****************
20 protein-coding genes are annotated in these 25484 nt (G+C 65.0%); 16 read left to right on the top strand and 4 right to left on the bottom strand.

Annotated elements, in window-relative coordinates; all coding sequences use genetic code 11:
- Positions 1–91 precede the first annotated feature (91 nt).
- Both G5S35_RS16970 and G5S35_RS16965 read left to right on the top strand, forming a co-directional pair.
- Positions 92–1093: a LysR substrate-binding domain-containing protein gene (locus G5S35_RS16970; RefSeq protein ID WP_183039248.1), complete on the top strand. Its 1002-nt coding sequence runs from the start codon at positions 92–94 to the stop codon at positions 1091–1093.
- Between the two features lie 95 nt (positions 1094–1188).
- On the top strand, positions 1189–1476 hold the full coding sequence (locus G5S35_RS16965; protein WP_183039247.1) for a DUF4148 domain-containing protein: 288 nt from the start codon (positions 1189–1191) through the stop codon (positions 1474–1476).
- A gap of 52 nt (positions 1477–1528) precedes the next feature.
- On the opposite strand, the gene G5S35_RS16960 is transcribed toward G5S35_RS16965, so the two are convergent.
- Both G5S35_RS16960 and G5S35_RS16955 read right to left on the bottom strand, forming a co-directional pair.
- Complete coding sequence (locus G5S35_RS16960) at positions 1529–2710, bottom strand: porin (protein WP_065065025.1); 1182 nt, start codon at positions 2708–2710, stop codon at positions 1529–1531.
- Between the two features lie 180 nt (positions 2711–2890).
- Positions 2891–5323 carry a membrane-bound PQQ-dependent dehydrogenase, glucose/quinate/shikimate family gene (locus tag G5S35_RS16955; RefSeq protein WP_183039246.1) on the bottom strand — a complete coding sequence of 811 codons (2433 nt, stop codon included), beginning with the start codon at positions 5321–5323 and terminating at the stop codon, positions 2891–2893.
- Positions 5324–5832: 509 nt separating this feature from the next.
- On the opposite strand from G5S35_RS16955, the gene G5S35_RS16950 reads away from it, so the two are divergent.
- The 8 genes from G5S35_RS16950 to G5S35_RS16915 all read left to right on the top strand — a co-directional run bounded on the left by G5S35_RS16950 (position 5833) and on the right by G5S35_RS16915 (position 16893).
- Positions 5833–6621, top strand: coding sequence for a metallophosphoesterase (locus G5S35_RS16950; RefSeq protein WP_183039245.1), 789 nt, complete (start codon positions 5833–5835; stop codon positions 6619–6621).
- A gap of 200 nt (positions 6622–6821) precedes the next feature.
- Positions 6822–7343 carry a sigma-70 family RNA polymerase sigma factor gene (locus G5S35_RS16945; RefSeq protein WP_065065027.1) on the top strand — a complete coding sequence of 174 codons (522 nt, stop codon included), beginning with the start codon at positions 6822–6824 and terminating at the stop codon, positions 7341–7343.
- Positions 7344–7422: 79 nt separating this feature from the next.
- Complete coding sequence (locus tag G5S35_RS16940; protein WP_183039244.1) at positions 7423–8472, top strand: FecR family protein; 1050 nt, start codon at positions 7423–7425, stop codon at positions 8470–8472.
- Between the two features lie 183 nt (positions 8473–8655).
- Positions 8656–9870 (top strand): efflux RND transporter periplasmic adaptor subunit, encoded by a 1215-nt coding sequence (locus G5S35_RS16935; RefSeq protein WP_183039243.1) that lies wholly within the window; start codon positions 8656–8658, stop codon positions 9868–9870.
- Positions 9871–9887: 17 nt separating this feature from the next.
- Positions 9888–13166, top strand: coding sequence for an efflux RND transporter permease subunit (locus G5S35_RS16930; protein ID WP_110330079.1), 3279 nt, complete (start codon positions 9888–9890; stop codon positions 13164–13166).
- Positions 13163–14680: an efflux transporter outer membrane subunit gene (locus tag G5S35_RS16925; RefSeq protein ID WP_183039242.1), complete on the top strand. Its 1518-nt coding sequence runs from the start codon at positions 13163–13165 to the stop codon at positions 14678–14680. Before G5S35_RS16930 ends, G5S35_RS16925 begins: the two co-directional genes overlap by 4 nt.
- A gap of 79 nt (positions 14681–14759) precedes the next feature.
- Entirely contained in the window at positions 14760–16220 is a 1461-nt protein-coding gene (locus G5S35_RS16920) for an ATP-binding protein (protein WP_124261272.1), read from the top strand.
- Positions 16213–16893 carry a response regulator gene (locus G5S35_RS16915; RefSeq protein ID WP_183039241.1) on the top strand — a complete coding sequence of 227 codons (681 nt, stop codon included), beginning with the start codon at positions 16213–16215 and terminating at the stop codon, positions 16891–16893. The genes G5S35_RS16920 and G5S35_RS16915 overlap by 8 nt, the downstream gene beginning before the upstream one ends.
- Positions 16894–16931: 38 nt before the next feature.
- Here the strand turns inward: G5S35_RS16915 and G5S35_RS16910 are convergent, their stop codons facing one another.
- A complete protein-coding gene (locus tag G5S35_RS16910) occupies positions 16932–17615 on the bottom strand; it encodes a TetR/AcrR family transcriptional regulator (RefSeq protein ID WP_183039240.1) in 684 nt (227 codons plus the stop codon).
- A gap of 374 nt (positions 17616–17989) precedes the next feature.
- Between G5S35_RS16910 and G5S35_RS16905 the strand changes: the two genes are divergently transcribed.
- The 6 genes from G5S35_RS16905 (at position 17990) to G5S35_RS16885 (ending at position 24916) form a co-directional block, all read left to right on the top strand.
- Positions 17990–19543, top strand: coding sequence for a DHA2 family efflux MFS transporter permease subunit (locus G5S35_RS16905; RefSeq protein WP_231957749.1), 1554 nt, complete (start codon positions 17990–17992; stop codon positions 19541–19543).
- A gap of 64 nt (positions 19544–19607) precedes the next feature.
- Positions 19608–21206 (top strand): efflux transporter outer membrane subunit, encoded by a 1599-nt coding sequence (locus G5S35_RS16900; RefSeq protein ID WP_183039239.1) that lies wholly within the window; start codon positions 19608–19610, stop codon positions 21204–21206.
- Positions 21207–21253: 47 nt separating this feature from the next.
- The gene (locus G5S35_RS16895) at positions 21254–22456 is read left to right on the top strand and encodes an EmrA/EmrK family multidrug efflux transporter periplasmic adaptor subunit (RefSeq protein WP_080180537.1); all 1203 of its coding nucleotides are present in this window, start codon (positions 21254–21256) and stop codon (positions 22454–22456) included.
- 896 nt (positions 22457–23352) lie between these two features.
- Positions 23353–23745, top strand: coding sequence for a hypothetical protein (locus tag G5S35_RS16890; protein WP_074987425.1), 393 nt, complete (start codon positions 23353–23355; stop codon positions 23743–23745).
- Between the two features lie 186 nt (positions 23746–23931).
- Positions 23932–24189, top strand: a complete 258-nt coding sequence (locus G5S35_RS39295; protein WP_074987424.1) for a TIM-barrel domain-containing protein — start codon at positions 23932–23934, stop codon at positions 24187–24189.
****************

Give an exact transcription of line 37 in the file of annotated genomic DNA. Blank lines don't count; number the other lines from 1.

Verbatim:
- A gap of 64 nt (positions 19544–19607) precedes the next feature.